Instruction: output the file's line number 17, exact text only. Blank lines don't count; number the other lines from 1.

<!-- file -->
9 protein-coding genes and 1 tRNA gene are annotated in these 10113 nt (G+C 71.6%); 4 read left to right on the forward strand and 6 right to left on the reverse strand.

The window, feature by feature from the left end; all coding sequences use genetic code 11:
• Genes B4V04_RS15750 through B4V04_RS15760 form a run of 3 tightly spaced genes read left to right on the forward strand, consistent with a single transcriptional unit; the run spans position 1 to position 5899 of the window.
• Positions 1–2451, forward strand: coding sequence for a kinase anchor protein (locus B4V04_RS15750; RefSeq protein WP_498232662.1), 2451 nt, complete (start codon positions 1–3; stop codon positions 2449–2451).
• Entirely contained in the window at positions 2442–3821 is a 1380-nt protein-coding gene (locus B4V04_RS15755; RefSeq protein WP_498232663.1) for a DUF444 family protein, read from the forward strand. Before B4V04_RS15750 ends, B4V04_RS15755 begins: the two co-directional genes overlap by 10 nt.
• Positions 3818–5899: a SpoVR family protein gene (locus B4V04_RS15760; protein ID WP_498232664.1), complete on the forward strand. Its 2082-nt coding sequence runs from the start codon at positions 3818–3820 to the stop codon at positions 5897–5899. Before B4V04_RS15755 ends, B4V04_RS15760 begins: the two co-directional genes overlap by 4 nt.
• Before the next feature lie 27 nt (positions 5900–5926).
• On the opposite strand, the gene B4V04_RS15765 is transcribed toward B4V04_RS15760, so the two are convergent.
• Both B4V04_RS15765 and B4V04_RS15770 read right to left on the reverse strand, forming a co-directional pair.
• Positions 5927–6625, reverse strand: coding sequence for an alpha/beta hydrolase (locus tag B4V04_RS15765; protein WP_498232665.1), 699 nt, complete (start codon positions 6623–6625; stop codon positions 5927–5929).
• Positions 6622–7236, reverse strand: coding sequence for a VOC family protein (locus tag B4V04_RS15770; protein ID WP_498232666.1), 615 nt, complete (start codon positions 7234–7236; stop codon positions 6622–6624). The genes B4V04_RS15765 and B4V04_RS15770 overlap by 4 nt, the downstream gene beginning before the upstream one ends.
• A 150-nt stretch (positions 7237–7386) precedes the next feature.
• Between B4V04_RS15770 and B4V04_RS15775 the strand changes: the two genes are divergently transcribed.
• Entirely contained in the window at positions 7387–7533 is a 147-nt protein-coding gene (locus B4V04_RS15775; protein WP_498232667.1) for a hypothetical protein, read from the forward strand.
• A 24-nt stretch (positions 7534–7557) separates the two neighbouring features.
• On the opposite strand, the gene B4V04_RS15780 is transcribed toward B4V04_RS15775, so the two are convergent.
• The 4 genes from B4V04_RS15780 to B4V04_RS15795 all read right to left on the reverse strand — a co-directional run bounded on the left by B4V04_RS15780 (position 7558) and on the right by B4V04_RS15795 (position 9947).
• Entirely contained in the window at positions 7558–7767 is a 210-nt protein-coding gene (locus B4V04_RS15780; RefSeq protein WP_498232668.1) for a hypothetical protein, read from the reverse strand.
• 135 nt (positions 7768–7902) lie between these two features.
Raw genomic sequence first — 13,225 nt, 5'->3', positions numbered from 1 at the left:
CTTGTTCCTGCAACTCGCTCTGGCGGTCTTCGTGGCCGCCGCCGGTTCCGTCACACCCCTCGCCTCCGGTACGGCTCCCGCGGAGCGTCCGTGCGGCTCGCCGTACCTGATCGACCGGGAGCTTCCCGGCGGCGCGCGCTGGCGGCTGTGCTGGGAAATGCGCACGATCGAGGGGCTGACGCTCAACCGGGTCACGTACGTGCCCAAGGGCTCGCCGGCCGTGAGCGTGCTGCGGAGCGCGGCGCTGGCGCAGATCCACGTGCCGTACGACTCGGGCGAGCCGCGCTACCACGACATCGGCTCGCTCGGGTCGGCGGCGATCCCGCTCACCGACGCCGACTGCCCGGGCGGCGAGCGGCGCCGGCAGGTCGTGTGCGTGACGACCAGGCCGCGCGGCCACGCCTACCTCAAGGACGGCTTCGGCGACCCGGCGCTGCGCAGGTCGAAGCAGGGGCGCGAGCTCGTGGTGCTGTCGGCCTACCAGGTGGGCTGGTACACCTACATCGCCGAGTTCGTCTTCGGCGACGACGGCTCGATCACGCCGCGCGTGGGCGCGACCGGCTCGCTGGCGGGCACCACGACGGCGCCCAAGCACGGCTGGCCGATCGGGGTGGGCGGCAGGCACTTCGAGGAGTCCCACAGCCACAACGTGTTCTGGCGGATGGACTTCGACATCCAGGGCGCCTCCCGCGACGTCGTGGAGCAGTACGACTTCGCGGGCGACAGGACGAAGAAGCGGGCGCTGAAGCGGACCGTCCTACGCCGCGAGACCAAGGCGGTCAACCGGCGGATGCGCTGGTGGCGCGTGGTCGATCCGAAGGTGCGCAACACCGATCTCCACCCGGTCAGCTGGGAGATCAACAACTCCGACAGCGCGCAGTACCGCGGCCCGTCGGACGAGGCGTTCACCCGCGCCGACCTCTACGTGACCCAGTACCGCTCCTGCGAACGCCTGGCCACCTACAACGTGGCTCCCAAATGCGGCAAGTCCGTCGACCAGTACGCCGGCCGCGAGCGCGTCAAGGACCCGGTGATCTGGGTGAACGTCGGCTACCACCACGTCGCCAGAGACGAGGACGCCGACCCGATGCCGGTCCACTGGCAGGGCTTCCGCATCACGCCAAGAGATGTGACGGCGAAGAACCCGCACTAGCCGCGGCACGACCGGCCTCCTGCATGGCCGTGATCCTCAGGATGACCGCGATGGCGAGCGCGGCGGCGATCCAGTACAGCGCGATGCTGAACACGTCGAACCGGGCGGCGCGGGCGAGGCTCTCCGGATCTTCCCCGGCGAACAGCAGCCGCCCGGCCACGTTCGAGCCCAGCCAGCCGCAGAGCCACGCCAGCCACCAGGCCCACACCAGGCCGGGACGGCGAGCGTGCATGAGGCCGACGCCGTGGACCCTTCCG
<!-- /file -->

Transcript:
• The 4 genes from B4V04_RS15780 to B4V04_RS15795 all read right to left on the reverse strand — a co-directional run bounded on the left by B4V04_RS15780 (position 7558) and on the right by B4V04_RS15795 (position 9947).